Title: MAD and Local Versions of Reed's Conjecture
|Affiliation:||University of Waterloo|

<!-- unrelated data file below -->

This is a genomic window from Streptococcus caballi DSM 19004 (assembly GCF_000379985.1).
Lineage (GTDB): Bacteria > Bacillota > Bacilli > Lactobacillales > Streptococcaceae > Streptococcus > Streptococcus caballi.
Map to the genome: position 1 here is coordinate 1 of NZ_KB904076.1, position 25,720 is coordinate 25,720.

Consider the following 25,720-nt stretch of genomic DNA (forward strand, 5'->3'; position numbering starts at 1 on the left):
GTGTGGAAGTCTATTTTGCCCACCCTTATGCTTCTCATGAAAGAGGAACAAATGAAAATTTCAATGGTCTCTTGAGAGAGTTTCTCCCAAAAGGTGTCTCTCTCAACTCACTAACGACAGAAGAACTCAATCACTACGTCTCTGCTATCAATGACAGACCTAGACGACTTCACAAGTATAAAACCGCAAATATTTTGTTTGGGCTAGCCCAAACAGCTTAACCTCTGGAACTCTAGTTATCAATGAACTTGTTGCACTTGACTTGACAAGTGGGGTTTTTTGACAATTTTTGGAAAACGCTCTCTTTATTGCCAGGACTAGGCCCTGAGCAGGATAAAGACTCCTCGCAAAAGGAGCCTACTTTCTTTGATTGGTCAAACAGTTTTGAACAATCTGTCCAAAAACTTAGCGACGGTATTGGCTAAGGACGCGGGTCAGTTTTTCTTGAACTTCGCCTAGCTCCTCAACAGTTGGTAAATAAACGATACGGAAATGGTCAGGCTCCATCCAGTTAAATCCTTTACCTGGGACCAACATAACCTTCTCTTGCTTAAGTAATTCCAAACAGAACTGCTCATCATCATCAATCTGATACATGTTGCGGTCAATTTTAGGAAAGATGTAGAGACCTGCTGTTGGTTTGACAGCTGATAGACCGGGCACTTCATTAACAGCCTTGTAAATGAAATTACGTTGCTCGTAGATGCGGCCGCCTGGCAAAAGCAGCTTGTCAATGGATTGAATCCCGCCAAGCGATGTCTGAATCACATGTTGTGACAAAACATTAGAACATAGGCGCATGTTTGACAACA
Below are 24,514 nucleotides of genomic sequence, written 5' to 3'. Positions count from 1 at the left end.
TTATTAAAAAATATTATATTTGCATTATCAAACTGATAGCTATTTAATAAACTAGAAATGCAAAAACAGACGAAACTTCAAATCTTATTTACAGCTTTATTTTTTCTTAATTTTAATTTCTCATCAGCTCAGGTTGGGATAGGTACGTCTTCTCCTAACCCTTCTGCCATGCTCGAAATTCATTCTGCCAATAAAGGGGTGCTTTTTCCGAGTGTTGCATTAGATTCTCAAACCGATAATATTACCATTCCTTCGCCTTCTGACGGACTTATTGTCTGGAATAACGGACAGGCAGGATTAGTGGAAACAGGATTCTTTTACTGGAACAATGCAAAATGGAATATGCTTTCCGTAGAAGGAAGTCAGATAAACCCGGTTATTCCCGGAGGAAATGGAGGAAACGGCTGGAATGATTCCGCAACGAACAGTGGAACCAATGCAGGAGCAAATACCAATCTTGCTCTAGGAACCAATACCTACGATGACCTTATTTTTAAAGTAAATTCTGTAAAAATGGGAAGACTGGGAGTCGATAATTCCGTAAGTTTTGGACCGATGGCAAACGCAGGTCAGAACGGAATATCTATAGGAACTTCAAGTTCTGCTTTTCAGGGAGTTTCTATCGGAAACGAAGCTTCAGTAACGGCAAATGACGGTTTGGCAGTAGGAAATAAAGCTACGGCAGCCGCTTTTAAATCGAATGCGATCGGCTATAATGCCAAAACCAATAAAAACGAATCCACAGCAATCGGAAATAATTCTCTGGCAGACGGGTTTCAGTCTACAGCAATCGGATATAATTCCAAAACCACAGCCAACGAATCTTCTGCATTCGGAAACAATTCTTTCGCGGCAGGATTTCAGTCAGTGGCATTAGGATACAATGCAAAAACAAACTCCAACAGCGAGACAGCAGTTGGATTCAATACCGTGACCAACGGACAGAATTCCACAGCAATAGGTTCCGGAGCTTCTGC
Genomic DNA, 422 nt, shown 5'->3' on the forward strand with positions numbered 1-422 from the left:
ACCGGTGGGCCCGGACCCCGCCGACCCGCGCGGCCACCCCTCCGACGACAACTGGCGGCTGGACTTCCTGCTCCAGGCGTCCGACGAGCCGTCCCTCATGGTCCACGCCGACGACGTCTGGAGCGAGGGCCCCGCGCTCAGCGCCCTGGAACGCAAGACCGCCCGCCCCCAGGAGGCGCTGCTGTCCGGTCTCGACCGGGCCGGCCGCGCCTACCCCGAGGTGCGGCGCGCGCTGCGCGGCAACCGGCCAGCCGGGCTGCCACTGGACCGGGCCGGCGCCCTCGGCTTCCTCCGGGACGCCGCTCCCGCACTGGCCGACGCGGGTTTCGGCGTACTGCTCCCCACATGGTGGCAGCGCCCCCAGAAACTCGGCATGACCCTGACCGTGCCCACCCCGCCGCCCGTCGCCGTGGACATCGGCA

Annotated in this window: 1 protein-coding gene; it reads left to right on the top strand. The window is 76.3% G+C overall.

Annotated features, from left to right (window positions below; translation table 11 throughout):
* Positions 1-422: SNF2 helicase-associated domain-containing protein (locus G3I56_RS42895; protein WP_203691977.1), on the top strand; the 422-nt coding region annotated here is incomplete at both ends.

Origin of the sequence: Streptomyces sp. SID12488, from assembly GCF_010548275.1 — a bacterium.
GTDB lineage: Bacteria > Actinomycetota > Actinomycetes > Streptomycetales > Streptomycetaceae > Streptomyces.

Graph coloring is a widely studied area of graph theory dating from the time of the Four Color Conjecture (now theorem). One of the most well-known conjectures in graph coloring is Reed's conjecture that the chromatic number of a graph is at most the average of its trivial lower bound, clique number, and its trivial upper bound, maximum degree plus one. In 1998, Reed proved the chromatic number is at most some nontrivial convex combination of the two bounds. Recently, my colleague Michelle Delcourt and I generalized this result to the setting of list coloring, wherein vertices want to be colored from their own list of colors. In this talk, we discuss two further generalizations joint with my Ph.D. student Thomas Kelly. First we proved under some mild assumptions that the 'local list version' of Reed's result holds, that is, where the list size of a vertex is at least some nontrivial convex combination of its degree plus one and the size of the largest clique containing it. Second, we used this local version to prove the maximum average degree ('MAD' for short) version holds, wherein the maximum degree is replaced by average degree (maximized over all subgraphs). As an application, we discuss how the latter results provides the current best known bounds for the number of edges in critical graphs without large cliques and for Hadwiger's conjecture. Joint work with Thomas Kelly.
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